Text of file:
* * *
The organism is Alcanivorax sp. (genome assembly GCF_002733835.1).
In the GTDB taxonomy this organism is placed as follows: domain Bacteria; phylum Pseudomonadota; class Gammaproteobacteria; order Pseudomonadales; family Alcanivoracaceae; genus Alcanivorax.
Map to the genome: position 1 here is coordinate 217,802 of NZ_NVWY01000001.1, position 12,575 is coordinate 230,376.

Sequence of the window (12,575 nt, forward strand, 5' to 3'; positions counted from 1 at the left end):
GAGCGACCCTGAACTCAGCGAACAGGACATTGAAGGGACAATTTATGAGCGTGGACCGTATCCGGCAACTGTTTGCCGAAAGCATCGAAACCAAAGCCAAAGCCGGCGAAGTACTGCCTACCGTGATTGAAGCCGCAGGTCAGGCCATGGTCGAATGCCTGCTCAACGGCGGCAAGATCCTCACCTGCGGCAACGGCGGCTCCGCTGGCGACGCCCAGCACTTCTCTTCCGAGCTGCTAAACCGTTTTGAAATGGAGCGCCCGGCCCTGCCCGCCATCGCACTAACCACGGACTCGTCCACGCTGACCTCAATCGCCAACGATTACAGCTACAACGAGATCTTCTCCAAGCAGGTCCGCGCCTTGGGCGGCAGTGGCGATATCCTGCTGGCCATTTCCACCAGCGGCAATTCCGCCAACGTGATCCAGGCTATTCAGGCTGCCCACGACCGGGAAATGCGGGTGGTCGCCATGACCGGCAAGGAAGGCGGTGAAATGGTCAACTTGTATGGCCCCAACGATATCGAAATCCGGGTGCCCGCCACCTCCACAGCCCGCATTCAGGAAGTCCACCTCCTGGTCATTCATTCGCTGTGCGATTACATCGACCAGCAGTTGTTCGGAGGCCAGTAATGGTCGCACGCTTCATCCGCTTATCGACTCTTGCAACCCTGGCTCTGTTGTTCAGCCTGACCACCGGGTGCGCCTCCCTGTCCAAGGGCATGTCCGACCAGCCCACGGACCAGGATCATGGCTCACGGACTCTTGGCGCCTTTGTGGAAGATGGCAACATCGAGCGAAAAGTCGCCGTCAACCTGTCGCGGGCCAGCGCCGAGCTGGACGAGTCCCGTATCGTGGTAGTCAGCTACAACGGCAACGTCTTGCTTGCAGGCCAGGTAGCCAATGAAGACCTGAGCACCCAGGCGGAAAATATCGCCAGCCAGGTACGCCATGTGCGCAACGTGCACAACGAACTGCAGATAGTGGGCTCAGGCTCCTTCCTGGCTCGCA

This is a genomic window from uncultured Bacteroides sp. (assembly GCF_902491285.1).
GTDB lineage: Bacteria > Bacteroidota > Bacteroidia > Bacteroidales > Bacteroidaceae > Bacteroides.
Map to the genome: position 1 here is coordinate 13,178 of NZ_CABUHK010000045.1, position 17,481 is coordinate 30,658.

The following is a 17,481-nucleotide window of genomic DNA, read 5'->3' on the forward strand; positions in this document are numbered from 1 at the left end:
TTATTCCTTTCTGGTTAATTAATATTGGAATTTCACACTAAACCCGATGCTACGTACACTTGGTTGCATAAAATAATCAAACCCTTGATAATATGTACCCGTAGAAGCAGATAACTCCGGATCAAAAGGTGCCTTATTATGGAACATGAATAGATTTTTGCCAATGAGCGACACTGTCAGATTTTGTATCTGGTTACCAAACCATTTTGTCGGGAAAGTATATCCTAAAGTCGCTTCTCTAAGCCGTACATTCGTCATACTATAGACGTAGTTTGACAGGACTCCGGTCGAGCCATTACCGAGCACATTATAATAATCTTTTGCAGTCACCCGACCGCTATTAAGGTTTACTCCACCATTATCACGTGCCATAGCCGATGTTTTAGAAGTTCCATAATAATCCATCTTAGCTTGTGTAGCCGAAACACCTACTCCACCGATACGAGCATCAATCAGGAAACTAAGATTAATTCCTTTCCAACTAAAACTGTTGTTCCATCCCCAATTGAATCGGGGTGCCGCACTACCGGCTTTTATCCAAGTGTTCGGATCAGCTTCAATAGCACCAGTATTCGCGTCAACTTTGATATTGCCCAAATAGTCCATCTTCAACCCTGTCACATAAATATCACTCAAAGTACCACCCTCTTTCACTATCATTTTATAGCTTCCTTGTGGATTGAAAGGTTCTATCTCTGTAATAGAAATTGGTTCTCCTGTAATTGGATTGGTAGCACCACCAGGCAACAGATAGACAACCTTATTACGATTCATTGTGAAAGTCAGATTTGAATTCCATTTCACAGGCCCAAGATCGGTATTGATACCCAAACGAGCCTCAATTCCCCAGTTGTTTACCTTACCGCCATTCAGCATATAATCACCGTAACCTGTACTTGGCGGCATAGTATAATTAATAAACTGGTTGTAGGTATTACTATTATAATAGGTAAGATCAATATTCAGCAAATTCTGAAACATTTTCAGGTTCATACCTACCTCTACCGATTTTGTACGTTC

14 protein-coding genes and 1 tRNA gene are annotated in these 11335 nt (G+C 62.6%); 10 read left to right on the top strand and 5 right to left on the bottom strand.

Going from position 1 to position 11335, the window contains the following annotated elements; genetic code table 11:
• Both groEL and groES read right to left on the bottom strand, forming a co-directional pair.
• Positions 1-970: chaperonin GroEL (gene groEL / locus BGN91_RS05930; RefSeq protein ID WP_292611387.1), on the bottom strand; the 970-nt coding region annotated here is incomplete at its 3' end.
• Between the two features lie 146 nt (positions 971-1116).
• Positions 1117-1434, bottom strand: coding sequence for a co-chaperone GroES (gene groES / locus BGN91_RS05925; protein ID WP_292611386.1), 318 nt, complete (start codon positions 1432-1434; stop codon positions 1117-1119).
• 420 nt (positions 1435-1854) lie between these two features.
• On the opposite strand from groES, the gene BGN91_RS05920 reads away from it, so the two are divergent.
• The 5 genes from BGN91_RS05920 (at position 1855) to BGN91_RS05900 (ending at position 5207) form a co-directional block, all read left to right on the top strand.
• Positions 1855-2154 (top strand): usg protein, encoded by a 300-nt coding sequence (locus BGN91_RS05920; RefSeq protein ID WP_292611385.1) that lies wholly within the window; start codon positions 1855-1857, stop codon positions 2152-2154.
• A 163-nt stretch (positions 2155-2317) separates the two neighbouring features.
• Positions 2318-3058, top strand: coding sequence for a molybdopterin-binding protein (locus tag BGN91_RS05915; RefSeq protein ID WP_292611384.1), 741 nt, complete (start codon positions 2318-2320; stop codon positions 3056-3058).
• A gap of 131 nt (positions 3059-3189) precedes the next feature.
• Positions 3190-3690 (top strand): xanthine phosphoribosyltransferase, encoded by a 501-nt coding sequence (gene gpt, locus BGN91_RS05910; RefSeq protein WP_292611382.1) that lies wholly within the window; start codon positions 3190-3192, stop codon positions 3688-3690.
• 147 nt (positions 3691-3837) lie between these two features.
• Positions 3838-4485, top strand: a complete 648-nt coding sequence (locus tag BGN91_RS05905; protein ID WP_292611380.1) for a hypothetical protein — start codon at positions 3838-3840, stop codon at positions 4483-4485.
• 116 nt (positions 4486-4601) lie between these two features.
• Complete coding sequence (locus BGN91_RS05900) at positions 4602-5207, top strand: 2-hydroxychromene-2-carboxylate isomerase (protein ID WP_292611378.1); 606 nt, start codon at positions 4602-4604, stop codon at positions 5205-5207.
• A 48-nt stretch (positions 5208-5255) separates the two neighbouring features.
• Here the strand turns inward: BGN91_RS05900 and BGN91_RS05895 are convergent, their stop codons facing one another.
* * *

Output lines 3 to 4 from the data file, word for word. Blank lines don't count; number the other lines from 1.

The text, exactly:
Map to the genome: position 1 here is coordinate 217,802 of NZ_NVWY01000001.1, position 12,575 is coordinate 230,376.

Sequence of the window (12,575 nt, forward strand, 5' to 3'; positions counted from 1 at the left end):